In the past few months, I’ve been involved professionally and as a volunteer in a number of fundraising events and campaigns.
The good news is that people are still giving, quite generously, to organizations and individuals in need.
But the landscape of individual giving looks dramatically different, thanks to the economic downturn of 2008-9.
Most of us know someone who has lost what he or she thought was a secure job. We know someone struggling, or are struggling ourselves, with health insurance payments as high as 25 percent of take-home pay. We know people who couldn’t afford insurance or were refused it and who are now being crushed by bills for treatment of cancer or heart attack. Many of us know small community organizations, or tiny local businesses, that can’t pay their rent. Many of us who have traveled to third world countries are haunted by the difference in resources and opportunities, especially for women and ethnic minorities.
My observation is that in this economic climate, those who have good jobs and extra money are using their resources to help individuals and small organizations to address specific, immediate, and time-critical problems. (Note focus of Jolkona, a fundraising foundation website focused on attracting a new generation of “passionate” donors who want “connection” and “involvement” with recipients.)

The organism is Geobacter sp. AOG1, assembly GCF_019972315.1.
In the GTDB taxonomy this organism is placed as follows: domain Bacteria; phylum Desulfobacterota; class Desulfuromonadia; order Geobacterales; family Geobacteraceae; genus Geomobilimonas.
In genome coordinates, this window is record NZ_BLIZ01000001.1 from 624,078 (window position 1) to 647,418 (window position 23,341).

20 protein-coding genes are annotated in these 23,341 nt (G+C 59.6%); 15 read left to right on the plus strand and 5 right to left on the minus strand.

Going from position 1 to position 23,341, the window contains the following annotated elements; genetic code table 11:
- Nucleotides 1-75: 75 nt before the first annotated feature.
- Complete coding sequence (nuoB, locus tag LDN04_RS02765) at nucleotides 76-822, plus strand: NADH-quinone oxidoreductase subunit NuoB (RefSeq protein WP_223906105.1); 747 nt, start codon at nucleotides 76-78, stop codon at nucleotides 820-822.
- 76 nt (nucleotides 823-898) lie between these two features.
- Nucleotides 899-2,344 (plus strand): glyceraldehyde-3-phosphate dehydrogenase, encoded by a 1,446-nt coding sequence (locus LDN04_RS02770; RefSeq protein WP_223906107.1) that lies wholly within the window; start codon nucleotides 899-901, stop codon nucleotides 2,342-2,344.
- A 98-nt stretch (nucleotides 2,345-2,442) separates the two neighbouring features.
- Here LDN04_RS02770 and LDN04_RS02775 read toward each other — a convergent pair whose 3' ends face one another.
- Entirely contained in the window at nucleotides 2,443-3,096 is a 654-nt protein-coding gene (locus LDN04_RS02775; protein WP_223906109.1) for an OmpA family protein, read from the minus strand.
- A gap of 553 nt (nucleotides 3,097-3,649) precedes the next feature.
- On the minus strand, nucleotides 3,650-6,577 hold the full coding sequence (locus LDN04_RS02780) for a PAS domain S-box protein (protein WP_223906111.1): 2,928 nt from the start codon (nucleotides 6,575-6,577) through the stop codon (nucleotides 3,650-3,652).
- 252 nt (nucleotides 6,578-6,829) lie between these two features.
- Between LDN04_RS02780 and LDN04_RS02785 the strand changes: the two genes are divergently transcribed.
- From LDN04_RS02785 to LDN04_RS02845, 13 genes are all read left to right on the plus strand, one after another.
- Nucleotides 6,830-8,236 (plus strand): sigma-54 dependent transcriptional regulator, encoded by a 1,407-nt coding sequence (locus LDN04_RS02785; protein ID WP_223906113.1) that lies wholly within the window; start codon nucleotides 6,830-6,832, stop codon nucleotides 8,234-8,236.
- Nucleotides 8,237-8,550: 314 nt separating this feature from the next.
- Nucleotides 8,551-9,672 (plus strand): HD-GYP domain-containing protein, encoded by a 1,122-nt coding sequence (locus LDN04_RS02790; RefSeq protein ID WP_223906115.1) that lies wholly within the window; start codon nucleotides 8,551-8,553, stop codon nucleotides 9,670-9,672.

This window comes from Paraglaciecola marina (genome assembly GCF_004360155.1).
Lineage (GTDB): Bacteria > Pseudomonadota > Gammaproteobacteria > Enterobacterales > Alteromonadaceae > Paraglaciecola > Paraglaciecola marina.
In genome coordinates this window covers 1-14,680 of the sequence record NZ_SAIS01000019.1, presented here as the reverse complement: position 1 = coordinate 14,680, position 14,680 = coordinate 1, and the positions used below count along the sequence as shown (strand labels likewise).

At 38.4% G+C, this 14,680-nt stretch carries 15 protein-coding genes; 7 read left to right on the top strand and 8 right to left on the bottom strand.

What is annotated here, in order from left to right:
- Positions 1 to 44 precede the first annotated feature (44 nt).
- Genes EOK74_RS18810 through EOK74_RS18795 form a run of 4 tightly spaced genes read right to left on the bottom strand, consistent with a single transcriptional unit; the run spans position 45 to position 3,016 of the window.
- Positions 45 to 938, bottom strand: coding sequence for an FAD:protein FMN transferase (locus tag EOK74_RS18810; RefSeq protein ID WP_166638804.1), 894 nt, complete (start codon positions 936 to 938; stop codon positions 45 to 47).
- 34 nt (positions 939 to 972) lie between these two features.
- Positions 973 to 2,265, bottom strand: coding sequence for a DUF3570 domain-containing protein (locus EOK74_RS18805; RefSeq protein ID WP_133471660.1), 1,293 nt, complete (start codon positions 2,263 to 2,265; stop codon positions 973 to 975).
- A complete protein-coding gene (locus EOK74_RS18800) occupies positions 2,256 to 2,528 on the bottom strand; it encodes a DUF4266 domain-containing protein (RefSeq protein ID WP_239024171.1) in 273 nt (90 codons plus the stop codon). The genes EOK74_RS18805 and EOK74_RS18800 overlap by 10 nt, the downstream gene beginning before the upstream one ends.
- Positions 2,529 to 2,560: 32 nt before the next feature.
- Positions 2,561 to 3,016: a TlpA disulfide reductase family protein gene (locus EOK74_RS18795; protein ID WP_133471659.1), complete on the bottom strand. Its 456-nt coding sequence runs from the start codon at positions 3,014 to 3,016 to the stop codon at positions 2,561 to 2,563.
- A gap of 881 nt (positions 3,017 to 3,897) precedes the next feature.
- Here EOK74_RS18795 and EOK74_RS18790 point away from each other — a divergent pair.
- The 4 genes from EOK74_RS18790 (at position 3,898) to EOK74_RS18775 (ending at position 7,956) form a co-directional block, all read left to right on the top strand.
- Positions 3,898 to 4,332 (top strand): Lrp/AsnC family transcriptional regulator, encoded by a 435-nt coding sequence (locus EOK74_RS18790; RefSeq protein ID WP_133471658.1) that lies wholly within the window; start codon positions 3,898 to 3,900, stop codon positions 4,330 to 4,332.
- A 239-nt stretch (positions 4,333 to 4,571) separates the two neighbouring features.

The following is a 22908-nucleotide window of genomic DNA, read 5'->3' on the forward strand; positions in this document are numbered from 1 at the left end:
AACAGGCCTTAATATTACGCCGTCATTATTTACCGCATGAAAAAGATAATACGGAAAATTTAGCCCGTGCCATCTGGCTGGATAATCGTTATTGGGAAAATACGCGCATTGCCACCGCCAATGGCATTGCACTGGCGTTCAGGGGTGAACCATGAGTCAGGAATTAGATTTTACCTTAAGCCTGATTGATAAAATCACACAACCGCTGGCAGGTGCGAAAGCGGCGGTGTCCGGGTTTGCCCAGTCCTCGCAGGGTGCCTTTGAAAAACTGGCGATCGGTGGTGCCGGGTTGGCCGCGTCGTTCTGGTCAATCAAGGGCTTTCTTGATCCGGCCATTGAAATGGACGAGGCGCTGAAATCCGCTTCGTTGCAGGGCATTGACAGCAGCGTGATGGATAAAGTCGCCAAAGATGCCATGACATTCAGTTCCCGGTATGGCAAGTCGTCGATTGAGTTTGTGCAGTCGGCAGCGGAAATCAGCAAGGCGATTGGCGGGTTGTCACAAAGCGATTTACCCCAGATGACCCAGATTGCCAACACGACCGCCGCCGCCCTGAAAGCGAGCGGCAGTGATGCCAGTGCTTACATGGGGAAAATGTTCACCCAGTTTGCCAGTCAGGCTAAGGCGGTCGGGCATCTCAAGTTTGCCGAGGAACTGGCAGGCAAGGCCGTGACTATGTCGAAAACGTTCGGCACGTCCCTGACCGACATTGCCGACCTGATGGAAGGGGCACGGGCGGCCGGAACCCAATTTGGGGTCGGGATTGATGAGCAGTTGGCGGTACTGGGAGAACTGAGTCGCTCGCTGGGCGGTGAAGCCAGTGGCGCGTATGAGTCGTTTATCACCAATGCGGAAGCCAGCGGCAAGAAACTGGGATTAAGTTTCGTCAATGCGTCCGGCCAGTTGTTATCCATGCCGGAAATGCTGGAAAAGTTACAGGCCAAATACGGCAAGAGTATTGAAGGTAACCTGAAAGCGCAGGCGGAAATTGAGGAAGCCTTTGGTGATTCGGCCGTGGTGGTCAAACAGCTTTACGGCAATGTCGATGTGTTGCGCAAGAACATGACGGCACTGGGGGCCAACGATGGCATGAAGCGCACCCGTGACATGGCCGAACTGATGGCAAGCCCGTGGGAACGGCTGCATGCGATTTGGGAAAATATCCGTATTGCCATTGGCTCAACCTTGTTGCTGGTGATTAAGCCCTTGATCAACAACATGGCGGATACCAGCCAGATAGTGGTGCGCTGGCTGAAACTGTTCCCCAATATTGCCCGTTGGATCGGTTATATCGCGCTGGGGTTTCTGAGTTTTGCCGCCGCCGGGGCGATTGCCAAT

This is not good news for many established non-profit organizations. Quite a few of them have evolved to provide deep, complex, well though-out structures for communities — from arts education and social services to historic preservation and environmental policy. But they don’t deal in heart-rending emergencies, or enable donors to finance quick, visible solutions.
How can these major non-profits compete for the donor dollar in today’s climate — without crying “emergency?” Or should they?